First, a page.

Kiwanis trip to D.C.: ‘Letter from Pittsburgh’

By Jared Olar
Library assistant

Pekin Daily Times owner and publisher F. F. McNaughton used his daily “Editor’s Letter” newspaper column to chronicle the weeklong trip to Washington, D.C., that the Pekin Kiwanis Club and a party of Peoria teachers took in June 1932. The third of his daily log entries, a letter written from the train in Pittsburgh, Pa., arrived too late to appear in the June 15, 1932 Pekin Daily Times, so it was printed on page 4 of the June 16 issue. This log entry, which concludes with a 1930s version of snapping a picture of one’s meal and sharing it on social media, follows below:

*****

Pekin Daily Times owner and publisher F. F. McNaughton in 1979. PHOTO FROM LOCAL HISTORY ROOM COLLECTION

Pekin Daily Times owner and publisher F. F. McNaughton in 1979. PHOTO FROM LOCAL HISTORY ROOM COLLECTION

Pittsburgh, Pa.,
June 14, 1932

This letter is being written from Pittsburgh. Don’t get it confused with the messages which are wired.

It is the morning after the first night on the train.

Some of them, I think, didn’t sleep so well.

You see, at Chicago they hooked on two more coaches – one loaded with Peoria teachers and the other empty. We had that empty spotted and got first choice of the center seats in it.

Across from John T. and me slept Karl King and Paul Hannig. And across from Joe and Dean slept Maurice Moss and Milton Taylor. Maurice is the lad who won his trip by getting the most new subscribers to the Times. I think he deserves a prize as the best sleeper, too. He slept eight hours, with only a five-minute interruption at Akron.

By fixing the seats as I had described, we had good beds in which we could sleep full length. Our gang got the first pillows that the porter came thru with, so we were fixed.

I should have explained that the Pekin cars are on the tail end of this train. Then TWO diners. Then our coach and the Peoria teachers ahead. Some of the more alert of the teachers, as they came thru to dinner, discovered “our gang” with a coach to itself, so they promptly moved in.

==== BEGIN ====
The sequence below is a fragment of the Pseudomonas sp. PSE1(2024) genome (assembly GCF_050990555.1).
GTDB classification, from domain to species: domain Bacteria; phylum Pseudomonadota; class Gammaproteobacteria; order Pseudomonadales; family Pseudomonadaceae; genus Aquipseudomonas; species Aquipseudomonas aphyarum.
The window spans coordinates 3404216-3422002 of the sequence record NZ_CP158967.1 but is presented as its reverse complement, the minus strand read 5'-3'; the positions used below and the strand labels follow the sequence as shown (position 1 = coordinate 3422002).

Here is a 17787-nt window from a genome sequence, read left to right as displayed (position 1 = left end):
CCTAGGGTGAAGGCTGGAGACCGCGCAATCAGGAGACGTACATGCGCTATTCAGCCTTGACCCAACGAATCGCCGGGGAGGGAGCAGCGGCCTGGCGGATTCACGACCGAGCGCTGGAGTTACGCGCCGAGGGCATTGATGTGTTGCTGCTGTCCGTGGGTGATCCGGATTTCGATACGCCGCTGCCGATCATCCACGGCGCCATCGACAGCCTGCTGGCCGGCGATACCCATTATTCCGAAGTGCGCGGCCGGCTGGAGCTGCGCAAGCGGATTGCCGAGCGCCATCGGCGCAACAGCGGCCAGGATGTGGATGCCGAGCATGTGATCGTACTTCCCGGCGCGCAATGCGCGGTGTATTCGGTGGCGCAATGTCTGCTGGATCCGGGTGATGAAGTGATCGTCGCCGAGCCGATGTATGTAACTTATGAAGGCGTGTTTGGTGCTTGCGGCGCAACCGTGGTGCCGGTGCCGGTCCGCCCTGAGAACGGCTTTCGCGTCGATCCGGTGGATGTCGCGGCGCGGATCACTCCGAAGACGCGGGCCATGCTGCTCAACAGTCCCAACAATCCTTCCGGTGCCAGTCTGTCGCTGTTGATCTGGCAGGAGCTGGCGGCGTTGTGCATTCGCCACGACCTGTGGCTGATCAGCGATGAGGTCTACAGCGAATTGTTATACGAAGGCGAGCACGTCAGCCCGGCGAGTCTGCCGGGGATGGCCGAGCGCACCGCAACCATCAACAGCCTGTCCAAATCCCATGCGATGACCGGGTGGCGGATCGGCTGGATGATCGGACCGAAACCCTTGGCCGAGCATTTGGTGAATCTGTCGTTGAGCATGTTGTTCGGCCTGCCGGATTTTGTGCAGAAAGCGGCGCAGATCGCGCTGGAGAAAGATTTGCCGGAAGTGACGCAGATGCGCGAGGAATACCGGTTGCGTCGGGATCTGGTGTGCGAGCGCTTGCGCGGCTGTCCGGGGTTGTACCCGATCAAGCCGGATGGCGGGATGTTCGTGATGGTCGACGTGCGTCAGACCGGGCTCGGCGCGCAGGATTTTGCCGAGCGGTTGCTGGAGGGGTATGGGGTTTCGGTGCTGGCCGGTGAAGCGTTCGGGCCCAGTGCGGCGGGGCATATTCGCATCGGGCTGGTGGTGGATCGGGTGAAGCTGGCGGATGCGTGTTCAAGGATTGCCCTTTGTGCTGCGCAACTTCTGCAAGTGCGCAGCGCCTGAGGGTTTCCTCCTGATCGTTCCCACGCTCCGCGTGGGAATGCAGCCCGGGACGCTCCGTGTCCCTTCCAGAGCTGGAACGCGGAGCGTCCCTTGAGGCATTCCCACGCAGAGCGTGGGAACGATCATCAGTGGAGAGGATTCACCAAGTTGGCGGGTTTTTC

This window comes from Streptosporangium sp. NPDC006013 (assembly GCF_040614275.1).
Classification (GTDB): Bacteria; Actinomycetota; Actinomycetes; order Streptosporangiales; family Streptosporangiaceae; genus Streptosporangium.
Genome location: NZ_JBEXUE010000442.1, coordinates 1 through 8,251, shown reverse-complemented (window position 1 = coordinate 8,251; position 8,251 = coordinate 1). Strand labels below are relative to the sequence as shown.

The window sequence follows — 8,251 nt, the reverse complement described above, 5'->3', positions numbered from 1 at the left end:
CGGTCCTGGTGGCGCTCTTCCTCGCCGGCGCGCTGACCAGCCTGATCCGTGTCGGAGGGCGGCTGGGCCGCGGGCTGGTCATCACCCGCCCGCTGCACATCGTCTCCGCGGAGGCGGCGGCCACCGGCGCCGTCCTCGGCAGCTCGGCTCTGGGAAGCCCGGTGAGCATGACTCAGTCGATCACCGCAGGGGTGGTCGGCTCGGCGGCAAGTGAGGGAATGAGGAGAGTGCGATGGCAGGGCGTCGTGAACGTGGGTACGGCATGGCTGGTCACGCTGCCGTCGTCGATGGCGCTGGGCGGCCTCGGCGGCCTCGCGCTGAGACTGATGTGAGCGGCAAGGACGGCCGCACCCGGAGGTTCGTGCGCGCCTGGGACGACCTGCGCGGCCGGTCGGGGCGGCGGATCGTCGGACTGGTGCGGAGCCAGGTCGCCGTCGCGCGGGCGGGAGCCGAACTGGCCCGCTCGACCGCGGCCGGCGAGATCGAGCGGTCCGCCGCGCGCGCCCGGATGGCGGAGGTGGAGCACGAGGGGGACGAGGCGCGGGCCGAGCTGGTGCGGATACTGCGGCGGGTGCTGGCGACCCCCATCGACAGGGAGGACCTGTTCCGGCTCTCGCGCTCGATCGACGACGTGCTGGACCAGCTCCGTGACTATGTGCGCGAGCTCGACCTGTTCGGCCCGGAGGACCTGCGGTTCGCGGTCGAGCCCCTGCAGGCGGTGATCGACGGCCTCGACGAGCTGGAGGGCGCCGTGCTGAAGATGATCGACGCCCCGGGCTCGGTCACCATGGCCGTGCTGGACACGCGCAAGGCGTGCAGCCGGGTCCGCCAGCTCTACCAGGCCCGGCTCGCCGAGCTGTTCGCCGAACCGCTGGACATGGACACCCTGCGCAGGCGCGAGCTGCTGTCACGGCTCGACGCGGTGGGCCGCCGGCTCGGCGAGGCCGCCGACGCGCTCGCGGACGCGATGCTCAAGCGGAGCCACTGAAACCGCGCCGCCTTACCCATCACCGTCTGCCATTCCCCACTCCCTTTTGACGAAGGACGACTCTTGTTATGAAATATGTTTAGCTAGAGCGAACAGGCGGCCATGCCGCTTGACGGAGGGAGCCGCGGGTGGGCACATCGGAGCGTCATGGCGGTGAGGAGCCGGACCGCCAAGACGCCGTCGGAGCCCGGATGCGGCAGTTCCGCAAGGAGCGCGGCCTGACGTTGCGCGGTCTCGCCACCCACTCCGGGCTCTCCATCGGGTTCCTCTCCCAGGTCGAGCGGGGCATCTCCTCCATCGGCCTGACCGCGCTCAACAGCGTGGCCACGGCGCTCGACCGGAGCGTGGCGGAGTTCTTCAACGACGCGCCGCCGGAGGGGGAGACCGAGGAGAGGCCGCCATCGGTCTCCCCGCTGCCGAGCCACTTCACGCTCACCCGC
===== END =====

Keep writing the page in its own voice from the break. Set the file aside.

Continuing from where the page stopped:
They had a different technique. They hadn’t brought all their glamorous new pajamas just for girls to see. They promptly donned their new silk sleeping duds, asked us to show them how to fix their beds, and they added much color to our car – so much, in fact that when news of our harem got back “beyond the diners” we had quite a few callers. I won’t mention [microfilm damaged] Paul Schermer’s wife wouldn’t let him come up.

Being discoverers and homesteaders of our coach we sort of assumed authority. At 8:30 we set our watches ahead to 9:30. I got unanimous consent for lights out, and after a couple girls in the front end had had a smoke we bedded down for the night.

Most of us wakened at Youngstown, and before we were far into Pennsylvania, the entire car was arousing. Ablutions begin at 3:30 Pekin time. It doesn’t take boys long to wash the front of their faces, but it takes a woman forever, so we loaned them our wash room too.

Knowing the mob would be up early, the dining car crew prepared at daybreak. The first call for breakfast came at 4:30 Pekin time. The tables were immediately filled by Tazewell county folk from B. D. (back of the diners). That makes me think maybe they didn’t sleep so well back there.

But I don’t blame them for crowding toward the diner. Read what we had for dinner last night:

Fruit cocktail, celery, assorted olives, soup, puree of green peas, rye croutons, consommé, hot or jellied, broiled fresh fish, parsley sauce, roast whole boned squab, chicken Parisienne, browned potatoes, string beans, Dixie salad dressing (lettuce, tomatoes, golden bantam corn, green peppers), rolls, muffins, berry roll, wine sauce, fruit meringue with whipped cream, cheese and crackers, coffee, hot or iced, Kaffee Hag, Instant Postum, Tea, hot or iced, milk, buttermilk.

#dean-mcnaughton, #f-f-mcnaughton, #john-t-mcnaughton, #karl-king, #kiwanis-trip-to-washington, #maurice-moss, #milton-taylor, #paul-hannig, #paul-schermer, #pekin-kiwanis-club

The Third Degree: Chapter 21: An armful of petitions for impeachment

With this post to our Local History Room weblog, we continue our series on a pair of sensational deaths that occurred in Pekin, Illinois, during the Prohibition Era. The Local History Room columns in this series, entitled “The Third Degree,” originally ran in the Saturday Pekin Daily Times from Sept. 15, 2012, to March 2, 2013.

THE THIRD DEGREE

By Jared Olar
Library assistant

Chapter Twenty-one

An armful of petitions for impeachment

The manslaughter trial of Tazewell County Sheriff’s Deputies Ernest Fleming and Charles Skinner ended on March 4, 1933, with their acquittal on all charges that they had caused the death of jail inmate Martin Virant. But the controversy surrounding Virant’s shocking death was far from over.

There was, naturally, a lull in news coverage after the jury’s verdict, as the Virant story was immediately pushed off the front page by the death of Chicago Mayor Anton Cermak and the inauguration of President Franklin Delano Roosevelt. Struck by an assassin’s bullet thought to have been aimed at FDR on Feb. 15, Mayor Cermak finally succumbed on March 6.

But before the month was over, the Virant story was back on the front page.